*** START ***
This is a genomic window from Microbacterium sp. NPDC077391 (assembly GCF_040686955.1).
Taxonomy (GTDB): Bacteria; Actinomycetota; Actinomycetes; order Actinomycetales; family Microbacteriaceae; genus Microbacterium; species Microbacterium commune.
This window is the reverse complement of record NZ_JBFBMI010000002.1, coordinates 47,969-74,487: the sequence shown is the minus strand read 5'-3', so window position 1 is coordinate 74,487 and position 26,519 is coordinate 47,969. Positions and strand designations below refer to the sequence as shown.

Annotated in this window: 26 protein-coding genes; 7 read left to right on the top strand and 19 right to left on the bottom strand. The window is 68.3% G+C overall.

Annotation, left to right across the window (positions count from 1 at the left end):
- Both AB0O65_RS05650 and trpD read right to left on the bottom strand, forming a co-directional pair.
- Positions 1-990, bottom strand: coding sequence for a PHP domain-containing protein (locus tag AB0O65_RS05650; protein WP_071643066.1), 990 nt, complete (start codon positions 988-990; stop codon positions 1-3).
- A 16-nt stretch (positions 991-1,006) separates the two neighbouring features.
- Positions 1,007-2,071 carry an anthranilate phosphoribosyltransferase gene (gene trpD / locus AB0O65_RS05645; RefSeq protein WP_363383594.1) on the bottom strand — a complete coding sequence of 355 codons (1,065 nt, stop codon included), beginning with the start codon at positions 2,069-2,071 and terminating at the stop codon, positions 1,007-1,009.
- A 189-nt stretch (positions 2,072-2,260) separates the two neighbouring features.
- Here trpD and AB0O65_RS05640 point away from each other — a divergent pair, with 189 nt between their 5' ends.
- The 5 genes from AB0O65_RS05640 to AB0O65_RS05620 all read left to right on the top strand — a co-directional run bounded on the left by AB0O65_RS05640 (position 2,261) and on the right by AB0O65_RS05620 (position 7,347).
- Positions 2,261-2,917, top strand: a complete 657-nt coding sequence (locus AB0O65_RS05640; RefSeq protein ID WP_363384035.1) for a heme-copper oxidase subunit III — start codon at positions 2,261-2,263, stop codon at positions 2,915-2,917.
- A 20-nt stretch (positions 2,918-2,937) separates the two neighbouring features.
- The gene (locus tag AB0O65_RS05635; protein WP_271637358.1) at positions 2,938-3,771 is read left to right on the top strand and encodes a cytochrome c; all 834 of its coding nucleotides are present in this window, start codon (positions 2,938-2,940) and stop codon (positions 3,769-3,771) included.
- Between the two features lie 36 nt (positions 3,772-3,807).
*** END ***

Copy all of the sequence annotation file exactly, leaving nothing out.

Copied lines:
This is a genomic window from Microbacterium sp. NPDC077391 (assembly GCF_040686955.1).
Taxonomy (GTDB): Bacteria; Actinomycetota; Actinomycetes; order Actinomycetales; family Microbacteriaceae; genus Microbacterium; species Microbacterium commune.
This window is the reverse complement of record NZ_JBFBMI010000002.1, coordinates 47,969-74,487: the sequence shown is the minus strand read 5'-3', so window position 1 is coordinate 74,487 and position 26,519 is coordinate 47,969. Positions and strand designations below refer to the sequence as shown.

Annotated in this window: 26 protein-coding genes; 7 read left to right on the top strand and 19 right to left on the bottom strand. The window is 68.3% G+C overall.

Annotation, left to right across the window (positions count from 1 at the left end):
- Both AB0O65_RS05650 and trpD read right to left on the bottom strand, forming a co-directional pair.
- Positions 1-990, bottom strand: coding sequence for a PHP domain-containing protein (locus tag AB0O65_RS05650; protein WP_071643066.1), 990 nt, complete (start codon positions 988-990; stop codon positions 1-3).
- A 16-nt stretch (positions 991-1,006) separates the two neighbouring features.
- Positions 1,007-2,071 carry an anthranilate phosphoribosyltransferase gene (gene trpD / locus AB0O65_RS05645; RefSeq protein WP_363383594.1) on the bottom strand — a complete coding sequence of 355 codons (1,065 nt, stop codon included), beginning with the start codon at positions 2,069-2,071 and terminating at the stop codon, positions 1,007-1,009.
- A 189-nt stretch (positions 2,072-2,260) separates the two neighbouring features.
- Here trpD and AB0O65_RS05640 point away from each other — a divergent pair, with 189 nt between their 5' ends.
- The 5 genes from AB0O65_RS05640 to AB0O65_RS05620 all read left to right on the top strand — a co-directional run bounded on the left by AB0O65_RS05640 (position 2,261) and on the right by AB0O65_RS05620 (position 7,347).
- Positions 2,261-2,917, top strand: a complete 657-nt coding sequence (locus AB0O65_RS05640; RefSeq protein ID WP_363384035.1) for a heme-copper oxidase subunit III — start codon at positions 2,261-2,263, stop codon at positions 2,915-2,917.
- A 20-nt stretch (positions 2,918-2,937) separates the two neighbouring features.
- The gene (locus tag AB0O65_RS05635; protein WP_271637358.1) at positions 2,938-3,771 is read left to right on the top strand and encodes a cytochrome c; all 834 of its coding nucleotides are present in this window, start codon (positions 2,938-2,940) and stop codon (positions 3,769-3,771) included.
- Between the two features lie 36 nt (positions 3,772-3,807).